Before you come back at me and say that Word's default is to automatically put an extra line in when you press return. I know, but you can override that by going to 'Paragraph' at the top and clicking on the box 'Don't add extra line'.

Irritatingly but blogger won't allow me to use tabs so I can't illustrate using this blog to show what it should look like - gotta love technology. However, you want your manuscript to look as much like a book as you can. It also makes it easier for your editor to read. It gives a sense of what it looks like and how the white space works. People often forget about the white space but it can be just as important.

HOWEVER, also before you say it to me I know a book is single line spaced. YOUR manuscript should not be. It MUST be double line spaced, again so it is easy for us, as editors and for you when you are self-editing.

Oh I feel so much better for having got that off my chest. Happy writing peeps ;-)

Found this song during a student's exercise last week. It is called 'Would you be so kind?'

Saturday, 30 December 2017

Looking back and here's to 2018!

My parents the day they got engaged
Today I am feeling contemplative. Not in a maudlin way, just thinking about the past and what is to come. Let's be honest it is what you do when the year is about to come to an end and a brand new one is about to start, isn't it? I have another confession, I really don't like New Year. It is always full of those promises that everything is going to be different after the clang of 12 bells and then it never is. But also my dearest, darling Daddy died on the 30th December, 21 years ago, so it does tend to taint it a bit. However, I said this wasn't going to be maudlin and it isn't. I just really wish both my parents were around. I desperately want to talk to them and tell them what is happening. I want them to meet the amazing little people that have joined our enormous family and also see the incredible people that their grandchildren have grown up to be.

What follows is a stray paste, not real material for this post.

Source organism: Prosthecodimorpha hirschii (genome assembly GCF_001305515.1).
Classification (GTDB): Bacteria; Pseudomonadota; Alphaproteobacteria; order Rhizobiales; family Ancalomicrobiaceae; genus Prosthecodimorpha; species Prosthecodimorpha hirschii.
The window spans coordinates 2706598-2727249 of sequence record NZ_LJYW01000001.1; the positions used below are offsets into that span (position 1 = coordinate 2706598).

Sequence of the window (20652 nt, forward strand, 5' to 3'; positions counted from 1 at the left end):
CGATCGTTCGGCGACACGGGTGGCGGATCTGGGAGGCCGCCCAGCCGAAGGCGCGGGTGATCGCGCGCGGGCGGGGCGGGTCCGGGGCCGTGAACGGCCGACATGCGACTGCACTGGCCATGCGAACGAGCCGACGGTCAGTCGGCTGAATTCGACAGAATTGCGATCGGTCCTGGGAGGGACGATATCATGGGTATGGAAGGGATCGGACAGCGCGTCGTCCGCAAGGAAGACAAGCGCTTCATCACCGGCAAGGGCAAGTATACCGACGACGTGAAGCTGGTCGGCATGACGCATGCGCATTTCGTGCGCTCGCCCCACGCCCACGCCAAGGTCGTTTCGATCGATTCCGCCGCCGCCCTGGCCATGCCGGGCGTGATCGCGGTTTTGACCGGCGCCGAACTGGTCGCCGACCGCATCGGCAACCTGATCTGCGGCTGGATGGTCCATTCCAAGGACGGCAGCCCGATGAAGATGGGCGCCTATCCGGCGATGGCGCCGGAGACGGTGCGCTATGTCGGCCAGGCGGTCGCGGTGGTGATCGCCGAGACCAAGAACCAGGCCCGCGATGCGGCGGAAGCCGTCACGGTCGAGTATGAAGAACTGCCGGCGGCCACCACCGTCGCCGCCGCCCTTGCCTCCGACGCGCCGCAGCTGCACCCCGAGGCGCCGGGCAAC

Selfishly I want to show them what I have done as well. It is only recently I have realised how forward thinking and open minded my parents were. Bit of context first - I was an accident, they told my mother I was the menopause - Surprise! They got me. Luckily they seemed quite pleased. Consequently, my brother and sisters are quite a bit older than me. This meant I had the most amazing childhood. Surrounded by fantastic role models and inspirationally strong women. And a brother who showed me the importance of great cars and speed, also how you should follow your heart and trust your gut. Now, this is what I mean about my parents being forward thinking and open-minded. It was only recently when I attended an inaugural lecture given by Prof Stephanie Spencer and while talking to others at the time that I realised that the path my sisters took in the late 60s and early 70s was not the normal path. My eldest sister went off to Sussex University to study Chemistry in the late 60s - she later did an about turn and became an amazing primary school teacher and then head teacher. Number two sister (yes we were known by numbers at times - that is what happens when you have five children) became a nurse and a damn good one at that.  While number three took a degree in photography, walked around in bedspreads and bare feet - this my mother did struggle with when she accompanied her around Waitrose! She took some beautiful photographs and still does. (She also got arrested for putting giant jellies by parking metres but that is another story). In our house, it was never questioned that you went off to study if that's what you wanted to do regardless of your sex. This I had no idea was not the norm - I have begun to realise I led a very sheltered life.